Wednesday, May 05, 2010

Is Weirdness Genetic?

The mummified body of a baby, kept as a family heirloom for nearly a century, is missing.

Charles Peavey of Concord, NH, present owner of the small mummy, said it was possibly the newborn son of a great-great-uncle which has been in his family for over 90 years. Police learned of it in 2006 after Peavey's 4-year-old niece mentioned it at her day care center. Authorities collected the 18-inch mummy for testing, and Peavey went to probate court to get custody of it. The tests concluded that the baby died of natural causes shortly after his birth decades ago but failed to prove he was related to Peavey. A judge ordered the remains buried, and it was placed in an unmarked grave in the children's section of a local cemetery where stuffed animals and other toys decorate the grave sites.

This week, it was discovered that the grave had been exhumed and the corpse of "Baby John" removed from his casket, which was reburied. Disturbance of a grave and abuse of a corpse are felonies. Peavey denies any knowledge of what happened and has not been charged with a crime.

Relatives had treated the mummified infant as a family member, giving it cards on holidays and a dried fish as a pet.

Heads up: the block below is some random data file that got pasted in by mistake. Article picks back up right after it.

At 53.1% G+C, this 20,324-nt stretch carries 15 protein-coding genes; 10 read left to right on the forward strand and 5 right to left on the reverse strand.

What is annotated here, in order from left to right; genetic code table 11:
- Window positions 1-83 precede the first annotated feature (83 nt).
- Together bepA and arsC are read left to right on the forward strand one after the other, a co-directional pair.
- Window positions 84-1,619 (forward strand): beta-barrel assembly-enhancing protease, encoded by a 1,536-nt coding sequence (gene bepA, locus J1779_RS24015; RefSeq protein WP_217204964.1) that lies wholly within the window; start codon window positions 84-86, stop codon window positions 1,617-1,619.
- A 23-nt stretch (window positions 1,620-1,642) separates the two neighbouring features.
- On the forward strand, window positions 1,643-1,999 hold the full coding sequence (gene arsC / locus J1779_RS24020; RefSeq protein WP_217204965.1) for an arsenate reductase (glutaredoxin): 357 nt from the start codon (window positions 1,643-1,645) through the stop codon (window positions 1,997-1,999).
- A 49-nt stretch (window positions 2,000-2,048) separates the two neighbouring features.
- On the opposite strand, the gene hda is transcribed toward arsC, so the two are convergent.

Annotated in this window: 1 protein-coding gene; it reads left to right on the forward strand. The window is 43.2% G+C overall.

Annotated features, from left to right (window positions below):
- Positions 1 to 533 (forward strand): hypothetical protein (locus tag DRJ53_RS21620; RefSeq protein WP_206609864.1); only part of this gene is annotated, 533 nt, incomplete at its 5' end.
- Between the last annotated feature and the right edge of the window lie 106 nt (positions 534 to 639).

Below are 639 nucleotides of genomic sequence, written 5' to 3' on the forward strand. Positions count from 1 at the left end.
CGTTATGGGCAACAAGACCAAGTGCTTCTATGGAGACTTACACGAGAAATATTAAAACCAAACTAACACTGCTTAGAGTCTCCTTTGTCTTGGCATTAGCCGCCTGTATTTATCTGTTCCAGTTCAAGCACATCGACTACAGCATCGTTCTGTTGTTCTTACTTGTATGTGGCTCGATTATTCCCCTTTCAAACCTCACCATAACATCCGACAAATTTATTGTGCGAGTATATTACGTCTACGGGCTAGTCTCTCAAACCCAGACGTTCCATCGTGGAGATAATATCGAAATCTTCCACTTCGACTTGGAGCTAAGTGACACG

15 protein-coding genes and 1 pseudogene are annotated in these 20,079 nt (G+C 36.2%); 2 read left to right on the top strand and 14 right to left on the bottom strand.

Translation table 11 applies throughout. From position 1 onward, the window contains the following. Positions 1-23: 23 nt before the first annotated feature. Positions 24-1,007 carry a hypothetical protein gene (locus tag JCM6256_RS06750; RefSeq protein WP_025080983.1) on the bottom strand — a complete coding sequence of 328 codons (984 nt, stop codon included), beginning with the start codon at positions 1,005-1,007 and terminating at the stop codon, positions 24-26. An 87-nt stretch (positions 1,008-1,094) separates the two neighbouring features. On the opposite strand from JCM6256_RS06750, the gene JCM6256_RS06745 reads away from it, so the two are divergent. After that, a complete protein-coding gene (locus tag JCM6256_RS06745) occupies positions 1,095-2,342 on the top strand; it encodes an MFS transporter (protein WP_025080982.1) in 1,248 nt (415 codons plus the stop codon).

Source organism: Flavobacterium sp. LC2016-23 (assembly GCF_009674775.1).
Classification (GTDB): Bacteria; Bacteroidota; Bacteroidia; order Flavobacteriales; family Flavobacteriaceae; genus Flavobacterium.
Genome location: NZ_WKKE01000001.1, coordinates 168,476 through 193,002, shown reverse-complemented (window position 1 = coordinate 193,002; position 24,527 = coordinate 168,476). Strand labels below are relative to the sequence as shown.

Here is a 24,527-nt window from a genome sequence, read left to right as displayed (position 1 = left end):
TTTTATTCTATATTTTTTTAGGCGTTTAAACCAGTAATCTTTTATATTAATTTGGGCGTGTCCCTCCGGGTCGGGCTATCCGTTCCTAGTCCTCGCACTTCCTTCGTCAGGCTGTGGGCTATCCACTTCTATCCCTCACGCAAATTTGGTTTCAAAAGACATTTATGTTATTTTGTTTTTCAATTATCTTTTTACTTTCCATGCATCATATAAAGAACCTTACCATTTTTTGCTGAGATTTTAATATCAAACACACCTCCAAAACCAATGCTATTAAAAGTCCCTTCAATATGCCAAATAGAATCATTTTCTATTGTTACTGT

meno said...

Does he only eat beef jerky and fruit leather?

How creepy.

TechnoBabe said...

Sounds a bit strange to me. The part that is most strange in my opinion is giving cards and gifts to a mummy. But I am always willing to give the next person space to do their own thing.

The Good Cook said...

Apparently weirdness does run in families. And disrespect and strangeness and total lack of common sense.

Whitney Lee said...

Huh? Seriously? There's no accounting for taste, right? The dried fish is a nice touch.

secret agent woman said...

There is something both thoroughly creepy and a little touching about the family's feelings about the baby mummy. I love the dried fish pet - that is just perfect. And really, is it any weirder than those horrible roadside memorials or elaborate displays at gravesites? You see people in cemeteries talking to their deceased relative all the time. Or what about keeping an urn with the ashes on the mantel? And around here, it isn't uncommon for people to take photos of the body int he casket before it is sealed up and buried, and then stash the pictures in the family bible. There is a lot of weirdness around the way people respond to dead loved ones.

Cecilieaux said...

There's a perfect legal citation for this, but I need my expert to provide it to me. Gird your loins ...

Cecilieaux said...

Found it without bothering my expert!

752 N.W.2d 769 Wis.,2008

Google it.

heartinsanfrancisco said...


He looks like beef jerky and fruit leather.


That's what I meant by my "label" to this post. And I cannot think of any way in which this whole thing is not strange. Even cultures that worship ancestors don't keep the bodies on their family altars.

Good Cook,

Yes, all of this and more. Another chapter in the "truth is stranger than fiction" category.


Dead and DRIED, like a mummy.